Over half of companies in Germany, or 54 percent, wanted to make working from home permanent for their employees, according to a study by the German ifo Institute published on Monday.
“The coronavirus crisis could give working from home arrangements a lasting boost,” said Oliver Falck, director of the ifo center for industrial organization and new technologies and co-author of the study.
Three in four German companies had made arrangements for parts of their workforce to work from home as a way to deal with the coronavirus crisis, according to the monthly survey of around 7,300 German companies.
“For many companies, these new arrangements involved substantial investment in digital infrastructure and new communications technology. A complete return to the old way of working is highly unlikely,” Falck noted.
According to ifo Institute, it would be possible for 56 percent of employees in Germany to temporarily work from home. Prior to the coronavirus pandemic, only about half of this potential had been utilized.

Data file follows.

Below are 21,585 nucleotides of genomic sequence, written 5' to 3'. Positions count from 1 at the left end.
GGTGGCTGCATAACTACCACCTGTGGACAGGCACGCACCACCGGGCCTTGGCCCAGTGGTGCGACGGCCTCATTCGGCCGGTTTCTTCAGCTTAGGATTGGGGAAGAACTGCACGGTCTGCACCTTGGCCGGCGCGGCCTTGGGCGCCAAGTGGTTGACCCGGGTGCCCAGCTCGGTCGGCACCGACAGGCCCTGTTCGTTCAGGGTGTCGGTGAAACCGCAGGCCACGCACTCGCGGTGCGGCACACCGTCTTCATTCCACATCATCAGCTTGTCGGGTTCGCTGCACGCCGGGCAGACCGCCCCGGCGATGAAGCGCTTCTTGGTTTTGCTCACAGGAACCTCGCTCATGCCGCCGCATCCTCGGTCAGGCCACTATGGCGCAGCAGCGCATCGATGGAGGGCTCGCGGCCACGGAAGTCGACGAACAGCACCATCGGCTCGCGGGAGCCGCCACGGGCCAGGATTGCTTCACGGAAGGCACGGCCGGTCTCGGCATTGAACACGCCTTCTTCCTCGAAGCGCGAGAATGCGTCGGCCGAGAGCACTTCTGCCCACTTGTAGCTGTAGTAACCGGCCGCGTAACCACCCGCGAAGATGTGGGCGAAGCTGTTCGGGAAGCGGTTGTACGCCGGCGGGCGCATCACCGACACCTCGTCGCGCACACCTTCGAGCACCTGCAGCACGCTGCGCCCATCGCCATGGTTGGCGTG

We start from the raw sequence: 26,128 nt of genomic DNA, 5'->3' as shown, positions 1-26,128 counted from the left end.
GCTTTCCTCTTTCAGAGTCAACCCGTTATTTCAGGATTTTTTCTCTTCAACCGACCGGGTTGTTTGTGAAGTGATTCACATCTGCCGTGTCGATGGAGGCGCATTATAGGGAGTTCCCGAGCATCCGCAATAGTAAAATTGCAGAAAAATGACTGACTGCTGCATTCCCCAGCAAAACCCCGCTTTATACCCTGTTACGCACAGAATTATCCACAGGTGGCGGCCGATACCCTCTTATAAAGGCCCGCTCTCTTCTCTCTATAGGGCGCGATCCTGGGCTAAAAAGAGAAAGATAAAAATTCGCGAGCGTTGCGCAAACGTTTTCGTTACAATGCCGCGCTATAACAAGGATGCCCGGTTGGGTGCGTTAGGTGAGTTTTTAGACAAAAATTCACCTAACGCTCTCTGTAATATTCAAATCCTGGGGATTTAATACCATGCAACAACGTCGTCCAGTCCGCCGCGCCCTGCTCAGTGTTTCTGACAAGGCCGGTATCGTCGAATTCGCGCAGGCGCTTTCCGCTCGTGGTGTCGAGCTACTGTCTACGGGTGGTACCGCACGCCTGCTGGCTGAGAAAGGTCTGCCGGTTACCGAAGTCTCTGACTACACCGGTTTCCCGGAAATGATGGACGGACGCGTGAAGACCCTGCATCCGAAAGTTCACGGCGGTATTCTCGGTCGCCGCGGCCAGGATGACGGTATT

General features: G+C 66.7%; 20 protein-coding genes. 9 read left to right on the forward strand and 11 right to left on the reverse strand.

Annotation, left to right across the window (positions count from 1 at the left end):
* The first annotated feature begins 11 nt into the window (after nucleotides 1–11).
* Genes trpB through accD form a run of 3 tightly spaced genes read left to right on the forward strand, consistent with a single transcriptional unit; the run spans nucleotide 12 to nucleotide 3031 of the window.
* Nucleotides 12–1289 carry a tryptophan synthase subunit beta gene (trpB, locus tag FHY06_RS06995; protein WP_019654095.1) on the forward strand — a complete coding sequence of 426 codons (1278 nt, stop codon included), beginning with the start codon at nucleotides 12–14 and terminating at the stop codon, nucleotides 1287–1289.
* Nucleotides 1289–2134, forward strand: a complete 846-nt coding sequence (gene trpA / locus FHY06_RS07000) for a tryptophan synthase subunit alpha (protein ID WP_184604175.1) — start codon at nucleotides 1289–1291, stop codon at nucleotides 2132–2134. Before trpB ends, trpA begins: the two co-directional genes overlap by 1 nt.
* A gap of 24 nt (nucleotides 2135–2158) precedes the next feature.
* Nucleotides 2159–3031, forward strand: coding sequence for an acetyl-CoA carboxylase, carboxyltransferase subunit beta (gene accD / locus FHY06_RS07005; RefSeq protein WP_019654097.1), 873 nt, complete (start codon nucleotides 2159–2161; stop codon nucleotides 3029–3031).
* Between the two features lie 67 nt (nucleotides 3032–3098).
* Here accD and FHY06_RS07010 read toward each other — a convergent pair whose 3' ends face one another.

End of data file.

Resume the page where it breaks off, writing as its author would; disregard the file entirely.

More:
However, jobs performed completely from home were “likely to remain the exception,” according to the study.
“We know that the lack of social contact involved with working from home can be a burden in the long term and that the digital world does not lend itself to all aspects of creative exchange or transferring knowledge and ideas,” said Jean-Victor Alipour, co-author of the ifo study.
It was more likely that hybrid models of working on-site and from home would be implemented. “This combines the advantages of autonomy and flexibility afforded by working from home with those of social contact in the workplace,” added Alipour.